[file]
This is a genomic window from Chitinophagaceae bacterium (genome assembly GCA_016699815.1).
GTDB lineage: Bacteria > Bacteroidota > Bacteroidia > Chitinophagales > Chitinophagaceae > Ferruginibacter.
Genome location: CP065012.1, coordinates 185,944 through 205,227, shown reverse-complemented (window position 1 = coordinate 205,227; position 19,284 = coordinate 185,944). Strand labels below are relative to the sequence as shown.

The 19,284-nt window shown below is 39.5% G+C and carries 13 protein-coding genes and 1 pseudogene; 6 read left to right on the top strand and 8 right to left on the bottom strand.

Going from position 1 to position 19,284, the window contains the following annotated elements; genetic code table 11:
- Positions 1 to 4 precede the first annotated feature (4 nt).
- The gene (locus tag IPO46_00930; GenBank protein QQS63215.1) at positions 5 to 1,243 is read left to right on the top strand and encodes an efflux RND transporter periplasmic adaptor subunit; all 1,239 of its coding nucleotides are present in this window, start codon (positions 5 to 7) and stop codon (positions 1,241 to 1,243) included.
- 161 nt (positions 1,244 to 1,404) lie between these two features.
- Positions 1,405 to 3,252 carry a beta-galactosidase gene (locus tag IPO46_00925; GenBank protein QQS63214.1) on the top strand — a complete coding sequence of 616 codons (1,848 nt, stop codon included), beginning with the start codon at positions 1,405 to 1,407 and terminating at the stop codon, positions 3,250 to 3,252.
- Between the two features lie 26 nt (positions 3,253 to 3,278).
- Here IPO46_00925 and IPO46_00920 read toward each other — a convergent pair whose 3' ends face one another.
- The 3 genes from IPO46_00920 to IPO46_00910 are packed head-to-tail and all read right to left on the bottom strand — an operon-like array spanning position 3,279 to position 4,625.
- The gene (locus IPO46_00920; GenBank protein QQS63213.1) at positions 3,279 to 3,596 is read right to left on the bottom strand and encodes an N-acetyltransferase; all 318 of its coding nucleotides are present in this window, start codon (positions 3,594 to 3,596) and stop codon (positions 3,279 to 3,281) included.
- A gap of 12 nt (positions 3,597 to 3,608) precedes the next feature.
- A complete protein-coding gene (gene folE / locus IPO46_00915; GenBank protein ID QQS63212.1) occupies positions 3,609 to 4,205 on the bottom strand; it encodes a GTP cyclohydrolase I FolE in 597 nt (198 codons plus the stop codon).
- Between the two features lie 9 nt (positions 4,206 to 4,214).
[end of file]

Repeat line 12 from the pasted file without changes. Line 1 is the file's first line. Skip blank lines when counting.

- The 3 genes from IPO46_00920 to IPO46_00910 are packed head-to-tail and all read right to left on the bottom strand — an operon-like array spanning position 3,279 to position 4,625.